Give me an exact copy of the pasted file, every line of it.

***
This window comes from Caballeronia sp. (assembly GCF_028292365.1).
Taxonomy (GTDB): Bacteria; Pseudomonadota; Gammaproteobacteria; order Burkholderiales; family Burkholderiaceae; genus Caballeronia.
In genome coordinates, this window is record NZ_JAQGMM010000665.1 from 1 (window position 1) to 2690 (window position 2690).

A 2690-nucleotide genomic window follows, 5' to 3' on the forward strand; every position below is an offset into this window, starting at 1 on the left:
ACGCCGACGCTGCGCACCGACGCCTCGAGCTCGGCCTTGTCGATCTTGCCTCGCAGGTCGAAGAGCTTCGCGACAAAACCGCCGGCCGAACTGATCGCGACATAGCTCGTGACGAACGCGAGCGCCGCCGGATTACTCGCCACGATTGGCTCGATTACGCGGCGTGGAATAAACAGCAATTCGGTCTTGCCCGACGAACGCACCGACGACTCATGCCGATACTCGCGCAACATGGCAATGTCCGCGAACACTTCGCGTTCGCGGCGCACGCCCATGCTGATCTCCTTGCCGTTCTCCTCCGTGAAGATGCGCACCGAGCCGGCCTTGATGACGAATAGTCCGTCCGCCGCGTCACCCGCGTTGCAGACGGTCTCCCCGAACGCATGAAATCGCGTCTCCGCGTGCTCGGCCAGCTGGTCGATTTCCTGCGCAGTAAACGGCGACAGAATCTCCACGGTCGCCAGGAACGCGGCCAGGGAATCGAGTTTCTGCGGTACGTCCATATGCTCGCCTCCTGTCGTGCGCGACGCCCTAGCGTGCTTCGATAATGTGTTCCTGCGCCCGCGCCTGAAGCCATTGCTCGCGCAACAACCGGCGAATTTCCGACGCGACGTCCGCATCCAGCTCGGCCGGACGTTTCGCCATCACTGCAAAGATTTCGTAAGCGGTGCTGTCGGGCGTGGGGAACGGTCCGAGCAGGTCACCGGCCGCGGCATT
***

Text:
This window comes from Caballeronia sp. (assembly GCF_028292365.1).
Taxonomy (GTDB): Bacteria; Pseudomonadota; Gammaproteobacteria; order Burkholderiales; family Burkholderiaceae; genus Caballeronia.
In genome coordinates, this window is record NZ_JAQGMM010000665.1 from 1 (window position 1) to 2690 (window position 2690).

A 2690-nucleotide genomic window follows, 5' to 3' on the forward strand; every position below is an offset into this window, starting at 1 on the left:
ACGCCGACGCTGCGCACCGACGCCTCGAGCTCGGCCTTGTCGATCTTGCCTCGCAGGTCGAAGAGCTTCGCGACAAAACCGCCGGCCGAACTGATCGCGACATAGCTCGTGACGAACGCGAGCGCCGCCGGATTACTCGCCACGATTGGCTCGATTACGCGGCGTGGAATAAACAGCAATTCGGTCTTGCCCGACGAACGCACCGACGACTCATGCCGATACTCGCGCAACATGGCAATGTCCGCGAACACTTCGCGTTCGCGGCGCACGCCCATGCTGATCTCCTTGCCGTTCTCCTCCGTGAAGATGCGCACCGAGCCGGCCTTGATGACGAATAGTCCGTCCGCCGCGTCACCCGCGTTGCAGACGGTCTCCCCGAACGCATGAAATCGCGTCTCCGCGTGCTCGGCCAGCTGGTCGATTTCCTGCGCAGTAAACGGCGACAGAATCTCCACGGTCGCCAGGAACGCGGCCAGGGAATCGAGTTTCTGCGGTACGTCCATATGCTCGCCTCCTGTCGTGCGCGACGCCCTAGCGTGCTTCGATAATGTGTTCCTGCGCCCGCGCCTGAAGCCATTGCTCGCGCAACAACCGGCGAATTTCCGACGCGACGTCCGCATCCAGCTCGGCCGGACGTTTCGCCATCACTGCAAAGATTTCGTAAGCGGTGCTGTCGGGCGTGGGGAACGGTCCGAGCAGGTCACCGGCCGCGGCATT